I've been working on putting together a nice base for my theological library for the past few years (I still have a long way to go). I've put a lot of time and thought into its composition (and my wife says a lot of money too). Along the way I've learned a few things so I wanted to put a post together to provide some suggestions on how to build one from scratch or improve an existing library.

1. Preview before you buy

Books, especially commentaries, are expensive. Try to preview them in some way before you buy them. This will save you money and disappointment. There are a few ways you can do this. If you live near a good local theological library, spend a few hours there reading. Even your local public library may have what you're looking for. Also, follow publishers' blogs. They often have previews of a chapter or two of forthcoming books. Another way to get a look inside a book is Google Books, which has previews or the full text of some books available.

2. Think about it

There are so many good books to buy. So many! Often times I've learned about a book and gotten really excited about a book and wanted to buy it only to have my initial excitement wear off a few days later. To combat this, I've instituted a waiting period before I buy anything to guard myself against impulse purchases. When I find the book I like I put it on my amazon wish list, then several days later I go back and compare it to other books on my wish list. If I still want it more than any other book on my wish list (which I keep up to date and use their priority rankings) in the same price range, then I'll pull the trigger.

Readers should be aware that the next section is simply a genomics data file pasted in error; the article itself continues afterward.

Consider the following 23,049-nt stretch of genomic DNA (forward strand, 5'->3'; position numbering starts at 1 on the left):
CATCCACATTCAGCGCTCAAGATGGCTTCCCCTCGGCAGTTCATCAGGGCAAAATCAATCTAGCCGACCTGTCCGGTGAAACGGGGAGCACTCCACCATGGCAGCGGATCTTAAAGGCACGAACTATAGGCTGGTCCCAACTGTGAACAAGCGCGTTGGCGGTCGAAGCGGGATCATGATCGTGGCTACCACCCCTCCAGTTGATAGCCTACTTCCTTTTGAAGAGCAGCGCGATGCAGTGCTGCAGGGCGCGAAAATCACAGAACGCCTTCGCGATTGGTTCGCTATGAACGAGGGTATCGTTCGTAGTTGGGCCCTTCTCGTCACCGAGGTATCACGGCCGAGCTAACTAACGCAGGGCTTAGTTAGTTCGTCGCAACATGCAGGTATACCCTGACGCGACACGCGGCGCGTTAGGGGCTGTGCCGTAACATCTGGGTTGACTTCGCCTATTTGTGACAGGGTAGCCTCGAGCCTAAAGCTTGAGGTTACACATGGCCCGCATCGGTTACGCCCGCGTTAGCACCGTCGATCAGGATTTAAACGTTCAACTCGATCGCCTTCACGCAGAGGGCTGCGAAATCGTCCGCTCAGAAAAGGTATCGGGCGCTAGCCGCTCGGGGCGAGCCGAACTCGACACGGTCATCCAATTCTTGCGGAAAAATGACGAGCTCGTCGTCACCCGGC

3. You need more than commentaries

A good theological library should contain commentaries, bible dictionaries, introductory books covering portions of Scripture (NT, OT, Paul, the Gospels, the prophets, etc.) both of the historical critical type and the theological type, systematic theology texts, books of historical theology, lexicons and grammars, books on church history, and some basic references on the Apocrypha, Pseudepigrapha, and the Apostolic Fathers. You also should buy important monographs within each of these fields that provide in-depth studies on various matters.

4. Don't buy it just because...

it's cheap or it's by an author you like. I've seen the former mistake made often, especially related to commentaries. You have a lacuna in your library so when you see a book or series on sale that addresses your need you jump on it. Hold your horses, especially if you don't know much about the book/series you're buying. Series in particular tend to be very uneven (thus I don't recommend buying a whole commentary series unless you already have a very deep library and have lots of money) so your great deal may not end up solving your problem. As I mentioned too, not all works by the same author are of equal quality, especially if they're churning books out at record pace.

5. Be diverse